”The French security services’ failure in the past week was colossal and shameful, and indeed, France and all of Europe are being swept away accordingly in mass mourning rallies and protests of millions. (See below on this.)
“But there is not a single protest or speech which can cover up the bitter truth: The Western European countries’ security services in general – and France’s security services in particular – are not prepared in any way for dealing with the radical Islamic terror. Not professionally, not legally and definitely not mentally…
“Suddenly it turns out that all those red lights which should have been triggered several years ago, when the Islamic terror killed Jews, did not even flash for a second. The French security services insisted on not touching the Islamic terror, professionally and fundamentally.
“There is no legislation in France which makes it possible to deal with the hundreds of people who left France to fight along with the radical Islamic movements. There is no legislation which defines Islamic terror as a problem, and therefore there are no agents in the problematic mosques.
“The French intelligence services have zero ability to do something with the information they receive from foreign intelligence agencies about dangerous Muslims who have returned to France. And so the terrorists had no problem travelling on a train in France with Kalashnikovs in their bags. There was not a chance in the world that someone would stop them…
“Who would have thought that the French people, who invented the modern intelligence, would reach such a low point. When France wants its intelligence to be extraordinary, it is. But it just didn’t want, for political reasons, to deal with the Islamic terror…”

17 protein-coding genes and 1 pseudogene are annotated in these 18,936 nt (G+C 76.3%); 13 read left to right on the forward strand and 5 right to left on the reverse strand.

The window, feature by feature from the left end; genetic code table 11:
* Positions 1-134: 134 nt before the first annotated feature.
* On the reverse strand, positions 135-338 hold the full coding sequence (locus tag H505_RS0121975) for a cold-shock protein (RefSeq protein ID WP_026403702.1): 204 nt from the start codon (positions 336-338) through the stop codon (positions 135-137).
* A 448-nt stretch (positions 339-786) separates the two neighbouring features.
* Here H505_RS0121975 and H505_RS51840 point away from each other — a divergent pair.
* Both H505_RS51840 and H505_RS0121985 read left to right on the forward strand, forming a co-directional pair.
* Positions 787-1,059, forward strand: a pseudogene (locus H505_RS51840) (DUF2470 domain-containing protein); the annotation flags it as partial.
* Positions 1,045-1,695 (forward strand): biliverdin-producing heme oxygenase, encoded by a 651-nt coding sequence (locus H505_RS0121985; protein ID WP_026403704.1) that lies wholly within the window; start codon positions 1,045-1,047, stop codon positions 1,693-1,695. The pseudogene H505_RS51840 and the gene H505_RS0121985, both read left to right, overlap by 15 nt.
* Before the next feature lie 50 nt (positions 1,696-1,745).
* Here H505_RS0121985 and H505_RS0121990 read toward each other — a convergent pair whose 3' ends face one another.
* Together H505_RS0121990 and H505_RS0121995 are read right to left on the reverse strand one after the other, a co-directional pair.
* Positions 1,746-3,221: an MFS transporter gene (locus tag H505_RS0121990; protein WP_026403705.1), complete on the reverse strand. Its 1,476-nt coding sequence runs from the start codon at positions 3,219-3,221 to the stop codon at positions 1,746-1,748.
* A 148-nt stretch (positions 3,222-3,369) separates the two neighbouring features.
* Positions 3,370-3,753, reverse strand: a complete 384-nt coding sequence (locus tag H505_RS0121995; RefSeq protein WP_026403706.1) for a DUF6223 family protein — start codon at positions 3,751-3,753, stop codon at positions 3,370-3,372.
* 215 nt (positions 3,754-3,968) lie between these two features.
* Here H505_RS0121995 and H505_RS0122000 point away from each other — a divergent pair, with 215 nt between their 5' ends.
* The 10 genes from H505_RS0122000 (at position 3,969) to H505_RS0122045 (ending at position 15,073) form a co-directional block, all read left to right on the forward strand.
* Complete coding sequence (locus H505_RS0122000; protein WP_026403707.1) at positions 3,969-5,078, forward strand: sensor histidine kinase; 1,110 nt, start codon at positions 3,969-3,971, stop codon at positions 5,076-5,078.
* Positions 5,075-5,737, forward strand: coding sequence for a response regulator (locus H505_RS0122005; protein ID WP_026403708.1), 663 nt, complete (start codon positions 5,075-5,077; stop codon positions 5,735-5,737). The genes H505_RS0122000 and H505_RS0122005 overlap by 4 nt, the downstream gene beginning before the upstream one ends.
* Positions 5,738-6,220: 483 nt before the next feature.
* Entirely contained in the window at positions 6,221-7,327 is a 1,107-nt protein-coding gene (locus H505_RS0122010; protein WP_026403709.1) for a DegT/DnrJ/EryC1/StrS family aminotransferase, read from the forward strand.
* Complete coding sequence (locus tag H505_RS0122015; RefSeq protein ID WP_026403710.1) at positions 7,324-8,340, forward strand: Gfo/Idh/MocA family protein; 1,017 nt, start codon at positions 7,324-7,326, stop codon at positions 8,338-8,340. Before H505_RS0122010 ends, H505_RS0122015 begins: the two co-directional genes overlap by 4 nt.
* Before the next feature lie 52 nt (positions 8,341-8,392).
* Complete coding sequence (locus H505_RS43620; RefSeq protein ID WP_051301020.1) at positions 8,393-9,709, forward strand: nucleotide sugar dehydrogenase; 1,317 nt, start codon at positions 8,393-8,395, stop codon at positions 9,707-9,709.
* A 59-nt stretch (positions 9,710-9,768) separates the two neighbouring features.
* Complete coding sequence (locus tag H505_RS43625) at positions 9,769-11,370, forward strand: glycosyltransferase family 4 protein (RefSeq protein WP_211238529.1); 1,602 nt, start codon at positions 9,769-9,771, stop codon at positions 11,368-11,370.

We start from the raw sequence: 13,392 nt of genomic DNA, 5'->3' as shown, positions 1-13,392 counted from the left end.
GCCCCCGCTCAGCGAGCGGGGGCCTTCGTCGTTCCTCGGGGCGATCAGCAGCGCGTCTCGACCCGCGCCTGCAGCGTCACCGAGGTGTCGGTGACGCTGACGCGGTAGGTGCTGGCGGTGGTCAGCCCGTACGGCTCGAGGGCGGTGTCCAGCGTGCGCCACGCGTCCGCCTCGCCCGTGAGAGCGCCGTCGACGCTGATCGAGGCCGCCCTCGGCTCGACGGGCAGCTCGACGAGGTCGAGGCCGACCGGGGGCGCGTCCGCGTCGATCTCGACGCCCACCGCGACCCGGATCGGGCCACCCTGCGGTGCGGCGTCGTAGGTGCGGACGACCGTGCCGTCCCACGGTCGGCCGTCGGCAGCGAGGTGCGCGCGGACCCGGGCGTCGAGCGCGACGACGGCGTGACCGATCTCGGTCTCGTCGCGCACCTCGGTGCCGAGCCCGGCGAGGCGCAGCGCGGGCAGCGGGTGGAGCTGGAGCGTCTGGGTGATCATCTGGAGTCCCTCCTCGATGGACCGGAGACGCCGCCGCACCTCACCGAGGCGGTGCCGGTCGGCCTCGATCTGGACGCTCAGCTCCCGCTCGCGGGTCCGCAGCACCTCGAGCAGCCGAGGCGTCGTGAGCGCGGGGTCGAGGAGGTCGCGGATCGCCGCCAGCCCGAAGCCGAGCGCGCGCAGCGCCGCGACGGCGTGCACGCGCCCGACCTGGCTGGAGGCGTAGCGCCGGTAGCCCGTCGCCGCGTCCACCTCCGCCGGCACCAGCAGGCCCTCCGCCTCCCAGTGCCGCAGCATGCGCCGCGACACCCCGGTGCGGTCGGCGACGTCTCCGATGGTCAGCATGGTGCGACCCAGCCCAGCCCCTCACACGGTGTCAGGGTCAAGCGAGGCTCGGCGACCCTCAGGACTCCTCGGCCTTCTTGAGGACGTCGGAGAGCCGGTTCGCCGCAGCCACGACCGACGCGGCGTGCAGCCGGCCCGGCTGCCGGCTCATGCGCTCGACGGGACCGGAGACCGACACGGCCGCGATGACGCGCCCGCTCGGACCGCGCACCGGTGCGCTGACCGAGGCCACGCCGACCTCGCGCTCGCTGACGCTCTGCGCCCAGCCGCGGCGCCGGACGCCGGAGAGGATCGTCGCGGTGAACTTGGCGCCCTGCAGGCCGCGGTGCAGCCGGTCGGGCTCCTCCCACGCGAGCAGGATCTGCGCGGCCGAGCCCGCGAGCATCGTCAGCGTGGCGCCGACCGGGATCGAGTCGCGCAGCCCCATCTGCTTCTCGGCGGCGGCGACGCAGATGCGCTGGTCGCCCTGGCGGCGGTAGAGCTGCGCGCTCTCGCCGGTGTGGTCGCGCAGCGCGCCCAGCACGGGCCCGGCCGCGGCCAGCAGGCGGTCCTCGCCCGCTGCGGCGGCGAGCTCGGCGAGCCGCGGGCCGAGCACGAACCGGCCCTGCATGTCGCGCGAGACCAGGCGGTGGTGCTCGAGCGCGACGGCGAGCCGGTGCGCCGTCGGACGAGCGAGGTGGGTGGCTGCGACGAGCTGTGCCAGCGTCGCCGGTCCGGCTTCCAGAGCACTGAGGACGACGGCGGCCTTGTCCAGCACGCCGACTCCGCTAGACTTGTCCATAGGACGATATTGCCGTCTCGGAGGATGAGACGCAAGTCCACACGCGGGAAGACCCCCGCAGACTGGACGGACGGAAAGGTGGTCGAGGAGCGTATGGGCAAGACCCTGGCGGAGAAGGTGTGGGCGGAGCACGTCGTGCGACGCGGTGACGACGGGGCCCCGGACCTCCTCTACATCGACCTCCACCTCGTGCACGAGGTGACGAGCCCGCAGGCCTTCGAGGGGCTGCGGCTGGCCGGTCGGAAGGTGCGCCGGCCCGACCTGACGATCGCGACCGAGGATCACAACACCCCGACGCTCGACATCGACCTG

There are politically correct concerns being voiced about a backlash against innocent Muslims – Islamophobia, they call it – as a result of the terror attacks. With regard to this, I share the observations of Lawrence A. Franklin writing in Gatestone (emphasis added):
“A seemingly required inclusion in most reports on the recent mass murder in Paris was the rhetorical question posed by reporters has been: “Will these events invite a wave of anti-Muslim incidents”? Since these Islam-inspired murders, however, there have been only a few anti-Muslim actions — all against property.
“Under-reported, however, was how rapidly the assault against Charlie Hebdo migrated into an anti-Jewish mini-pogrom in the heart of Paris. What did shoppers in a kosher market, four of whom were slaughtered, have to do with the cartoon images of Mohammad? Nothing. But the assault on the HyperCacher Jewish kosher supermarket has a lot to do with the true nature of Islamic militancy.
“It seems the drawings in Charlie Hebdo offended some true believers of Islam, but the mere existence of Jews also offends them…
“In reaction to the murders in Paris, the French capital’s Grand Synagogue was closed for the first time since World War II. In fact, synagogues all over Paris were closed. There were no Shabbat services this Saturday, the Jewish day of rest…In light of all the expressed concern about possible anti-Muslim incidents, claims on television, such as on CNN, that ‘Muslims are the most persecuted people,’ seemed jarring and wrong.
“The Grand Mosque in Paris, like mosques all over the capital, was open for business on Friday, the Muslim day of prayer. Moreover, there was little discernible increased security around the Grand Mosque. It seems French security authorities were less worried about attacks directed at Muslim institutions than were America’s media commentators. Perhaps they should have spent just a little time reporting on the anti-Jewish rioting that took place in the heavily Muslim neighborhood of Trappes, a suburb of Paris?”